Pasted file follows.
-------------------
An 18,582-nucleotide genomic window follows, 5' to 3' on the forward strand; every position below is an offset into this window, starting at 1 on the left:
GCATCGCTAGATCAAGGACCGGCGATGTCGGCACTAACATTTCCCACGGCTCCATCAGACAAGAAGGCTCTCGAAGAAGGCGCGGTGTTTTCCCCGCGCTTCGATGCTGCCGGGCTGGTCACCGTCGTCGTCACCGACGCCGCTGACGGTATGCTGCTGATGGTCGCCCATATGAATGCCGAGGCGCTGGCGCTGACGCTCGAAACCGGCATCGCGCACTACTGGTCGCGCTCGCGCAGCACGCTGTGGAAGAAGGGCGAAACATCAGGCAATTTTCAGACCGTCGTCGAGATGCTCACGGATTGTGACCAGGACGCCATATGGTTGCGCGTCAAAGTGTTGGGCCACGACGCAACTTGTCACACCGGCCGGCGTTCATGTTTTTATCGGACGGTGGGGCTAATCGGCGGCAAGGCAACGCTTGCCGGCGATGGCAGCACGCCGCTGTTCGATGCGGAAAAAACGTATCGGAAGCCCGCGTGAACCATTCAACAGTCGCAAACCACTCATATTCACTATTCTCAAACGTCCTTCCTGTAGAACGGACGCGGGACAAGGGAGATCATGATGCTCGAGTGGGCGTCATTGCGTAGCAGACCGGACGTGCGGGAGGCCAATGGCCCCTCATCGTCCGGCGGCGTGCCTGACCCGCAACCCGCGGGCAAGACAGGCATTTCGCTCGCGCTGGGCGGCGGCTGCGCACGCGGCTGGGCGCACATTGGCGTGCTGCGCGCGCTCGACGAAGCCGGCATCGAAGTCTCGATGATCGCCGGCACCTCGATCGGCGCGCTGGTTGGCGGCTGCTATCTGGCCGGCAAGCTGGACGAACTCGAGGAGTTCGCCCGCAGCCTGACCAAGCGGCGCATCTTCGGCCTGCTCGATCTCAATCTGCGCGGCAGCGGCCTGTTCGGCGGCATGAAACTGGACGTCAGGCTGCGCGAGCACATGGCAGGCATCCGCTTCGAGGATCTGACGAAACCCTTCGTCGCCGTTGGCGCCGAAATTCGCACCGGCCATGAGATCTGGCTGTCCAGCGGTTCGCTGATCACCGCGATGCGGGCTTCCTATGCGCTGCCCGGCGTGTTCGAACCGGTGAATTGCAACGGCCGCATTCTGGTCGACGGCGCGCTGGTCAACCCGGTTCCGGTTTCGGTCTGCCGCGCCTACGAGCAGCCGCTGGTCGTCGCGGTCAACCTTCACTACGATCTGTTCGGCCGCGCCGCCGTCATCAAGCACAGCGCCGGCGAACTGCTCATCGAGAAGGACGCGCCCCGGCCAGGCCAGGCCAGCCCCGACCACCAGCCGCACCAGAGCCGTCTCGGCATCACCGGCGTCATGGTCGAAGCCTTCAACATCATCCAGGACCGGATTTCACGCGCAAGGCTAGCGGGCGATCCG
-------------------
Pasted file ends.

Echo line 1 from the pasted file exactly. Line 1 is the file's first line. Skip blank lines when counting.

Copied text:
An 18,582-nucleotide genomic window follows, 5' to 3' on the forward strand; every position below is an offset into this window, starting at 1 on the left: